"If you don't make electric cars that are better than gasoline cars, what's the point?"
-- Elon Musk
The Prius is a remarkable success as a product vehicle for very cool technology. I was well aware of the risk that Toyota took when it decided to put its Hybrid Synergy techology together into a production car. And while other manufacturers took risks in other directions, notably Nissan decided to go big with its Titan and Armada trucks, the Prius has been the most popular and successful of all of the hybrid vehicles.
It has done so, I think, because of its styling and marketing as an anti-car. In other words, the Prius is a success precisely for those people who have no love for automobiles, but find them a mere device to get them from point A to point B. And as Hitchens often said of religion, once you buy into the truth of a fundamental lie (in this case that the best car is an anti-car) then every illogic follows.
What I want to make fundamentally clear is that the Prius, like any car, is not the only way to package a technology. The Prius as an energy saving transportation device is better or worse by design. Not by category. I don't hate efficient automobiles, hybrids, pure electrics or fuel cell cars because they are environmentally friendly - even though I hate most environmentalists and their ridiculous demands upon the auto industry. No, I hate the Prius not for what it originally stood for, but for what it became and now what it is in the marketplace and what it stands for now. It is the anti-car.
Still, I have my prejudices, and it would be sufficient for me to hate the Prius for being the darling of the Greens. Interestingly enough, when the likes of that lamer Ed Begley Jr, had his airhead thralls climbing fences and picketing the termination of GM's EV-1, I didn't necessarily hate the EV-1. I didn't hate the EV-1 any more than I hate CNG powered city buses, of which LA has hundreds. The EV-1 was weird in the same way that Saturn was weird, admirably weird.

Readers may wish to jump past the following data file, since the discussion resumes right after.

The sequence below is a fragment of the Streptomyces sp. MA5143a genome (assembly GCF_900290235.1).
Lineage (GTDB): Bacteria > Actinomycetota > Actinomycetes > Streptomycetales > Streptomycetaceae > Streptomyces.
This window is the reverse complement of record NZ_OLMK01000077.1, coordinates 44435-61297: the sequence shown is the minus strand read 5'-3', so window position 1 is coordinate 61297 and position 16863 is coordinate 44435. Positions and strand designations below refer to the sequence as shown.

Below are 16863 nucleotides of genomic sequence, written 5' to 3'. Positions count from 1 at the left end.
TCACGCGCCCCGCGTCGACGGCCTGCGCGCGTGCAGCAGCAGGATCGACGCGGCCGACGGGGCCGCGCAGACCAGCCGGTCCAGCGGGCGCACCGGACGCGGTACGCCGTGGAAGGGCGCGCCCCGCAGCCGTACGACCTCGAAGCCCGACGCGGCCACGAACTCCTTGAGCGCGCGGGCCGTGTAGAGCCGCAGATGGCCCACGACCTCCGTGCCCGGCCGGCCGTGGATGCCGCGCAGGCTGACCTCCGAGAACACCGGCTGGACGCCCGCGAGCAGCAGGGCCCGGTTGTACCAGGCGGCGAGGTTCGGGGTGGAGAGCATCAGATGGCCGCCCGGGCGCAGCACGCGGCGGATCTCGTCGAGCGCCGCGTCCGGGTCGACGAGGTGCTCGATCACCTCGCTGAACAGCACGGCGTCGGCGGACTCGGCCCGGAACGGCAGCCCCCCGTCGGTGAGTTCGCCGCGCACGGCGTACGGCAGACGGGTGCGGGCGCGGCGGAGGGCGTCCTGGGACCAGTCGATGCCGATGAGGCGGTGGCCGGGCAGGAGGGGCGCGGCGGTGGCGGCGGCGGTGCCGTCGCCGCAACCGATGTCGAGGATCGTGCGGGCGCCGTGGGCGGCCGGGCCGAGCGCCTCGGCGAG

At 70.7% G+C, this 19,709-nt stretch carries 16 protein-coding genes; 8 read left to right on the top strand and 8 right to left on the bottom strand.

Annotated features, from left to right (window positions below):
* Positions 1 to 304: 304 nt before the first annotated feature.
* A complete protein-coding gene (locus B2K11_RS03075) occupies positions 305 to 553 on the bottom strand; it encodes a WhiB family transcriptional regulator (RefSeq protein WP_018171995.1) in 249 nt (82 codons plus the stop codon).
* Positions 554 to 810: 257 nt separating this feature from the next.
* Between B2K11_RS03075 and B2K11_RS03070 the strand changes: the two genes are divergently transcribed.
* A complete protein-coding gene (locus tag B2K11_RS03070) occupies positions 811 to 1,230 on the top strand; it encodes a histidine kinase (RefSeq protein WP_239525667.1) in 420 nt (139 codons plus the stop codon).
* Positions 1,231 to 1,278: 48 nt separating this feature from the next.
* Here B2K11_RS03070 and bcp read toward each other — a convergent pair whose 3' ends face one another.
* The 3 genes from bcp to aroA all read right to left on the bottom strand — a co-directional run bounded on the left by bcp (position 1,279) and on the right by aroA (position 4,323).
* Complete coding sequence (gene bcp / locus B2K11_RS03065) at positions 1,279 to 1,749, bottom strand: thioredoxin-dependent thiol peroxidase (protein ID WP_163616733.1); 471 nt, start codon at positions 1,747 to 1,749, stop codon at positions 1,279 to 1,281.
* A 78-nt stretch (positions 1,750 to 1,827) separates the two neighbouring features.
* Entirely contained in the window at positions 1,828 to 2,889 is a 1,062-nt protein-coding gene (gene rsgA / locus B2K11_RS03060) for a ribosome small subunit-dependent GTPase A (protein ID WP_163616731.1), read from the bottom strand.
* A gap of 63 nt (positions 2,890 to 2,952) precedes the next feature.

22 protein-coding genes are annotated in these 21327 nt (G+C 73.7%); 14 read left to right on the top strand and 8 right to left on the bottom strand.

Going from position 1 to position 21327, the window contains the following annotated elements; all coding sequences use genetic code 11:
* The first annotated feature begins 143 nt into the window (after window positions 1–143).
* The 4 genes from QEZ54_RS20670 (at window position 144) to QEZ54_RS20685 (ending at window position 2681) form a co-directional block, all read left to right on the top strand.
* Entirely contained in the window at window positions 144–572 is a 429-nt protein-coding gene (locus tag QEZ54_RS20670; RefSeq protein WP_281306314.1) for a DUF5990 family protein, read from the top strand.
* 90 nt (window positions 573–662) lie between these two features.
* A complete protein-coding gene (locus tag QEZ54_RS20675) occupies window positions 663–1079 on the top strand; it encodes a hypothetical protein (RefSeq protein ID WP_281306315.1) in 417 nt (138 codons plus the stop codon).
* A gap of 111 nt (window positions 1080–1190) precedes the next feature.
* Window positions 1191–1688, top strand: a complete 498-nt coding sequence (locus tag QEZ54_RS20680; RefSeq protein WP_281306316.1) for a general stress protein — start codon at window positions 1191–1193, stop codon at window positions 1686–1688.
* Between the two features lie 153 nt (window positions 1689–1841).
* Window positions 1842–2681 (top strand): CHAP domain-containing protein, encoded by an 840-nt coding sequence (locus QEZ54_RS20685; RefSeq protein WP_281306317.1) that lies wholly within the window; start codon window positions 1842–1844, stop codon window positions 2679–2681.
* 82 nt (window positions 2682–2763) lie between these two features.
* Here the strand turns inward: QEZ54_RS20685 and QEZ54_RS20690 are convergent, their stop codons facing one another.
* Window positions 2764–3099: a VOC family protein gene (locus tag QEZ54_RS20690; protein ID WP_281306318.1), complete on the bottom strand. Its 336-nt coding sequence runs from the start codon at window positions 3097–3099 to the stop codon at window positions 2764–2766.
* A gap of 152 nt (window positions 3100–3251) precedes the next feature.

First of all, the Prius has a stupid name.
Secondly, it's ugly. It is ugly in the very same way that the Pontiac Aztec was ugly, and the Aztec was probably one of the all time ugliest vehicles. It is ugly like the Citroen BX and the Chevette Hatchback. It has this butt ugly, large butt with no hips. It's shaped like a bad wedge, not an aggressive sporty wedge like the Fiat X1/9 or a techy boxy wedge like the MR-2, but a weenie roundy wedge, blunt-nosed porpoisey wedge.
Thirdly, the interior tries too hard to be other-worldy. The ergonomics were specifically designed to take you out of your comfort zone and prove to you that you are in no ordinary automobile. Even Toyota had to acknowledge that they were doing it all wrong. The newer models are alien, but still spacey.
Obviously, the car doesn't perform. The market that emerged doesn't want performance from the Prius. The price/performance ratio was all skewed from the beginning. Well, at least in the market that Toyota has ended up cultivating through the cult of Prius. You see the expansion the great technology of the Hybrid Synergy drive that improved in about every way over the years was spread to other products in the Toyota and Lexus brands. Some offered high performance instead of mileage. Others put higher mileage in old familiar cars. But the price never made it worth it; in fact it had never been economical to purchase the Prius or other hybrids based on the improvement in gas mileage. There have been plenty of other cars that get the same mileage for 10 - 12 thousand dollars less - a difference that would never be made up by fuel economy. But that wasn't the point for Prius owners, it was to be seen as green, not economical that drove the purchases. So Toyota has had to eat its inventory of hybrid SUVs, Camrys and Lexuses. In the future, only the Prius will get the hybrid engine, and so it will be expanded to a number of vehicles, one of which might even be sporty.
Here in California, Priuses managed to get some semi-exclusive access to carpool lanes by being low emission vehicles, but they were not as low emission as a real car pool. Not much of a point against the car as against the shallow attraction to the vehicle as a planet saviour.
Most people I talk about are aware of the green contradiction inherent in the manufacture of the advanced batteries that the Hybrid Synergy system requires. Again, not so much a knock on the car, but on the premises enabling its sale. It turns out that the battery pollution story was overblown but then again we've all seen Prius commercials in which flowers bloom as the Prius drives by. Which is a bigger lie?
That doesn't much matter because I'm a car lover, and the Prius is an anti-car. The Tesla is the car for a man like me, and that's about all there to say about that.